Saturday, June 25, 2016

Target Lock

No army is complete without some artillery, so here is the first completed howitzer for the French, the vaunted 75mm.

I had painted a few Forgeworld artillery pieces years ago, but this was a very new experience for me... working on the gun, the crew, and the gun emplacement itself.

An article was already posted on how that was done.  Fortunately, I was already quite familiar with the 75, having painted an entire battery of them for Flames of War!

I loved creating a small vignette/diorama out of the crew and the gun.  It's one of the many things which has drawn me to the WW2 genre.  Not only was it fun to lay out this scene, it has come in handy during my games as well (even though light howitzers don't have spotters!). 

I decided to paint the crew "in-situ", as in place (minus the gun of course!).  It made it challenging to get my brush into certain locations, but I really wanted to integrate the figures into the diorama base, and that meant that a touch choice had to be made.

The foliage is a variety of Gamer's Grass products, Hangar 18 foliage, and even some old Woodland Scenics flock.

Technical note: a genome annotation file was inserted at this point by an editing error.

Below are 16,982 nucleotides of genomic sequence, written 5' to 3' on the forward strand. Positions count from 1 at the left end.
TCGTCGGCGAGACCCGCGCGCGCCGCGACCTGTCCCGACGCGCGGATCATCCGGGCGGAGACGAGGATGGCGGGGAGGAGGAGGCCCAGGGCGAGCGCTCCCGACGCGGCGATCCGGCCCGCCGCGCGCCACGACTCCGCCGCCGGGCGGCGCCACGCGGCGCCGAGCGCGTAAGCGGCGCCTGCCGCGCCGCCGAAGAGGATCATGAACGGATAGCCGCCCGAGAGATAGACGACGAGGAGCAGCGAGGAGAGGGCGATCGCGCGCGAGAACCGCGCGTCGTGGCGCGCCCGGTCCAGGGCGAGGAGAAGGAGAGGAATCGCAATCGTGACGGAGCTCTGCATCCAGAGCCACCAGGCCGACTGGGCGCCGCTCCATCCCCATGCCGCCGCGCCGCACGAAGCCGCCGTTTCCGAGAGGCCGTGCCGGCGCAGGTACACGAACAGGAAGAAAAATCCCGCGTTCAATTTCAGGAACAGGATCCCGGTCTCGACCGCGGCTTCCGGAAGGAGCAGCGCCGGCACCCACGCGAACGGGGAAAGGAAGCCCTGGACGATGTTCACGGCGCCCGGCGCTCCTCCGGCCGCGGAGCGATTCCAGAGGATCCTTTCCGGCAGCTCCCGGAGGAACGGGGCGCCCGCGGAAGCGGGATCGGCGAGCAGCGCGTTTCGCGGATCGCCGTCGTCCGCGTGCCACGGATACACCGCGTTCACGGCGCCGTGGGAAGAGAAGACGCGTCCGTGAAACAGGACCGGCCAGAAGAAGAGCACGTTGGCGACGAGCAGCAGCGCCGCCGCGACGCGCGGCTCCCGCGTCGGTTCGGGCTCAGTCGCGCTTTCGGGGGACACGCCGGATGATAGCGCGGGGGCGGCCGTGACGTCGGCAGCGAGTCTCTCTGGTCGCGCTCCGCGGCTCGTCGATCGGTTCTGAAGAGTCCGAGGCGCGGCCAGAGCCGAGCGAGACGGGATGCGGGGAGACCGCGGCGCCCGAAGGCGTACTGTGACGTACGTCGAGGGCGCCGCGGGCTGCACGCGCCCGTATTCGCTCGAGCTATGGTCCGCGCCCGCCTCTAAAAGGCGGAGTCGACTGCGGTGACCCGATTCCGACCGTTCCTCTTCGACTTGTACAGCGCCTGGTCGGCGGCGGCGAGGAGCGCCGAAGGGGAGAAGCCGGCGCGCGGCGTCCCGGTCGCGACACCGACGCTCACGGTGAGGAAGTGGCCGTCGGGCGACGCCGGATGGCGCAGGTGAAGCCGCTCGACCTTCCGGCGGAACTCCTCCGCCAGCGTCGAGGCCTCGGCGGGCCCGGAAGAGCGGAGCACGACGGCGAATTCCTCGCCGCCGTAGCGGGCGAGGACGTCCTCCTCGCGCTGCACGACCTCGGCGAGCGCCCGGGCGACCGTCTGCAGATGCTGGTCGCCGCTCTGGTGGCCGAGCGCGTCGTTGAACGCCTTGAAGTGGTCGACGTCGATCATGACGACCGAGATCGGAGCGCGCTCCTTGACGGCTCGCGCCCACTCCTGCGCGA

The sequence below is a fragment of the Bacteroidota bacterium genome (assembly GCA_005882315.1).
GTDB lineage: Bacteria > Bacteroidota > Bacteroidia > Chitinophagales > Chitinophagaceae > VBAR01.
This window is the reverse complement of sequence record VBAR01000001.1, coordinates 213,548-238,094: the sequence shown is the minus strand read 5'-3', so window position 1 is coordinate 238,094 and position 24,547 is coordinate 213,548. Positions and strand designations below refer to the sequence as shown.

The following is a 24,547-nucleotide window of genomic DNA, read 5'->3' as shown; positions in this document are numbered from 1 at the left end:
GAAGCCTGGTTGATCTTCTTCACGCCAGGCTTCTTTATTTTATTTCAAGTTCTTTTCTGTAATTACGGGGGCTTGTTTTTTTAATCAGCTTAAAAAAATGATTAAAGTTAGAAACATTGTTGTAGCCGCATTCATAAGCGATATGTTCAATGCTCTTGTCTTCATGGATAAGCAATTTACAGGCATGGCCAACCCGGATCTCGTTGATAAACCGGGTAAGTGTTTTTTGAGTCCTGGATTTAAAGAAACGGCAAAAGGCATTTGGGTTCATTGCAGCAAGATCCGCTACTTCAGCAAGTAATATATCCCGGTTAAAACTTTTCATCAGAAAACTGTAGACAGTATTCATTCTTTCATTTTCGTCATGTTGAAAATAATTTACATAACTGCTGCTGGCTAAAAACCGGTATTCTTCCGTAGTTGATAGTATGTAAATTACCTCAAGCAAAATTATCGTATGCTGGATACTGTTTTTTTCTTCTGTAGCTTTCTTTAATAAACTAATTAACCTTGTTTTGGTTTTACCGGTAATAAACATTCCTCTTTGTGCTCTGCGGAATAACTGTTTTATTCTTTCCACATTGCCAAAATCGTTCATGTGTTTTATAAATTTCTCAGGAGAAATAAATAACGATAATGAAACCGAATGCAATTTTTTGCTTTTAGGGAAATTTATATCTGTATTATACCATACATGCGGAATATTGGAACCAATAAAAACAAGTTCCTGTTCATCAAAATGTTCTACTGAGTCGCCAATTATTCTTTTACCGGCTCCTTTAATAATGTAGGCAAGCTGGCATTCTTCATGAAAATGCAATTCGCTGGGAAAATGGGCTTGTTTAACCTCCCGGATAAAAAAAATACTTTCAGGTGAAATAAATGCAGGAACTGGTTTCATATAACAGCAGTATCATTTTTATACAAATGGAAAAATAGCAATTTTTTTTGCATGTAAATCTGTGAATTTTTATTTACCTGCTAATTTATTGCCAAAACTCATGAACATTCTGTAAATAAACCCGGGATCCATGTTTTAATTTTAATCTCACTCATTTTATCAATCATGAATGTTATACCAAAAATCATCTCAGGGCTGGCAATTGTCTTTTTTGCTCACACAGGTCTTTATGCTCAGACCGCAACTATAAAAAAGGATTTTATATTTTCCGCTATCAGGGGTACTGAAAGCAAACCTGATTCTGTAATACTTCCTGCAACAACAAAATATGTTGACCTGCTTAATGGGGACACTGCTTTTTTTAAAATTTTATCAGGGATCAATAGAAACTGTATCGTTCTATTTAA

The next completed piece coming up is the 105mm scratch built howitzer.  And... I will be scratch building the mighty 150mm monster.  So stay tuned mon amis!!

And the Dead Shall Rise

This Lord of the Rings Army of the Dead figure was a fun exercise in the combination of glowing fluorescent paints and weathering!

In an attempt to mimick the effects that you see in the movies, I had to convey a sense of decay, but also an ethereal glow.  That glow is easy enough to establish when mixing the high chroma fluorescent paints, but 'weathering' them like a tank is another prospect all together.

I used my normal combination of Secret Weapon rust paints with the Vallejo Flesh wash.  This created the "sedimentation" effect that you have heard me mention several times.

This sedimentation will settle exactly where I need it... down into the crevices. However, since it is more of a wash, the bright glow of the original fluorescent paints is not completely lost!

He's also here: